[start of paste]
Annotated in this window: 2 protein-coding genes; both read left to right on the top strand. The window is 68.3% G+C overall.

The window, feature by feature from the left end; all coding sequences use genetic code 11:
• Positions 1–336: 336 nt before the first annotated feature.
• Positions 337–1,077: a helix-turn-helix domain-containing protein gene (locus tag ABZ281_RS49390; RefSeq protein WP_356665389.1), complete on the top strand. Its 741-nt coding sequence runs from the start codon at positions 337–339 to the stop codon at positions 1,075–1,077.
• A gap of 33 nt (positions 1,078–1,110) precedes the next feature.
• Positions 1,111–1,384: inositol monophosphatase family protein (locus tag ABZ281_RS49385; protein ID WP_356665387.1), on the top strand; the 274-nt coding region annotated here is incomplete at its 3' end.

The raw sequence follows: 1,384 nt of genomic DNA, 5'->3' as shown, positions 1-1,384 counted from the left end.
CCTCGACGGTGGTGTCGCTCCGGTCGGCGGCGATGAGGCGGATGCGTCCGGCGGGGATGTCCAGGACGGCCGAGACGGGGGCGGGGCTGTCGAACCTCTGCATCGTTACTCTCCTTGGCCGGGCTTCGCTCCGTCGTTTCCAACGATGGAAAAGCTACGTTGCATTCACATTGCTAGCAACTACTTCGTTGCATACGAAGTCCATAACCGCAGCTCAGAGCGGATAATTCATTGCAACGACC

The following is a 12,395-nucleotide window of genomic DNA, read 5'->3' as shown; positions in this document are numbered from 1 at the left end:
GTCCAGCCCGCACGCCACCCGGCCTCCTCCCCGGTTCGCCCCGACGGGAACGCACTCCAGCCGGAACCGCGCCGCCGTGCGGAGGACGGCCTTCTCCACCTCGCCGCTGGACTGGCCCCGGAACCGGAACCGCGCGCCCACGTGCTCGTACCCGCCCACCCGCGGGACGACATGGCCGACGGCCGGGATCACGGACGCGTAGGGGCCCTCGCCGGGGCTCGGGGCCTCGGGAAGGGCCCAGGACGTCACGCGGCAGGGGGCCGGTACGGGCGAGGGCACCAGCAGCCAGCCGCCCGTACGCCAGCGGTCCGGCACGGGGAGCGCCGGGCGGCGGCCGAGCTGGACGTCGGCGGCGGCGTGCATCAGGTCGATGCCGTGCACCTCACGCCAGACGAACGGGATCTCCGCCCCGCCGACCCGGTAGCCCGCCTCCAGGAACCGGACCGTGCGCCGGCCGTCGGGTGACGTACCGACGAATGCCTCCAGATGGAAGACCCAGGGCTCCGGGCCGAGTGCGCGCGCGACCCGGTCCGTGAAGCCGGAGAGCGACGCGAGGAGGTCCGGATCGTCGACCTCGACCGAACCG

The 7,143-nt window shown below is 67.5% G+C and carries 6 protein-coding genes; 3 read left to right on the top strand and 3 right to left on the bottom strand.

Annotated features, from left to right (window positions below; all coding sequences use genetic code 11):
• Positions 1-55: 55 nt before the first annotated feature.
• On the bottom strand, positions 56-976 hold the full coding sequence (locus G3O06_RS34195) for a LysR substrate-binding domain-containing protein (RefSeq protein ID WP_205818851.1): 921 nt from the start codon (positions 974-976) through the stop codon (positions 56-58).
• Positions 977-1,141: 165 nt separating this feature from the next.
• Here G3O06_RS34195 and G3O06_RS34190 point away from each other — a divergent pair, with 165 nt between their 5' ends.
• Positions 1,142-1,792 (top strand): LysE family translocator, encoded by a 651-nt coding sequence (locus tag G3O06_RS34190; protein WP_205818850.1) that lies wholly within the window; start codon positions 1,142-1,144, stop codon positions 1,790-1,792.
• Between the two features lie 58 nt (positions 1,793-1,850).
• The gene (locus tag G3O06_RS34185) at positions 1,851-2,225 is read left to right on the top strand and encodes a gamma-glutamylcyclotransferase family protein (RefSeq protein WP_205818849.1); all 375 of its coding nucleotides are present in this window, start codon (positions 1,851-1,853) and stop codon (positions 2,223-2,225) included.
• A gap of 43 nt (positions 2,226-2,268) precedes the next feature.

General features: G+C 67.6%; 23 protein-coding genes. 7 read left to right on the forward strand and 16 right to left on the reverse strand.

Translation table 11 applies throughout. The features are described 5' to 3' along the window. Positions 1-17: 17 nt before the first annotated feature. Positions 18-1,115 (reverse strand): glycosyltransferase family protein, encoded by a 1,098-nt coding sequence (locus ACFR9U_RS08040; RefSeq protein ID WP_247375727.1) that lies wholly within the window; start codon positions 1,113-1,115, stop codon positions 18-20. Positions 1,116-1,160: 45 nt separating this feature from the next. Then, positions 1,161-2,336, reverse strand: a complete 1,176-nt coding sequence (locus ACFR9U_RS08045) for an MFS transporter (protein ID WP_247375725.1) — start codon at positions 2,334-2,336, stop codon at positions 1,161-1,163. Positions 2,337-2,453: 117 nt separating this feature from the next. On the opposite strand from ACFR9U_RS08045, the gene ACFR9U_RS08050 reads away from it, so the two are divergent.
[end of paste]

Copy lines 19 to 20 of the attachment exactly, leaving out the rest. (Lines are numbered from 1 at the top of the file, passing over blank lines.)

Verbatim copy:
• The gene (locus tag G3O06_RS34185) at positions 1,851-2,225 is read left to right on the top strand and encodes a gamma-glutamylcyclotransferase family protein (RefSeq protein WP_205818849.1); all 375 of its coding nucleotides are present in this window, start codon (positions 1,851-1,853) and stop codon (positions 2,223-2,225) included.
• A gap of 43 nt (positions 2,226-2,268) precedes the next feature.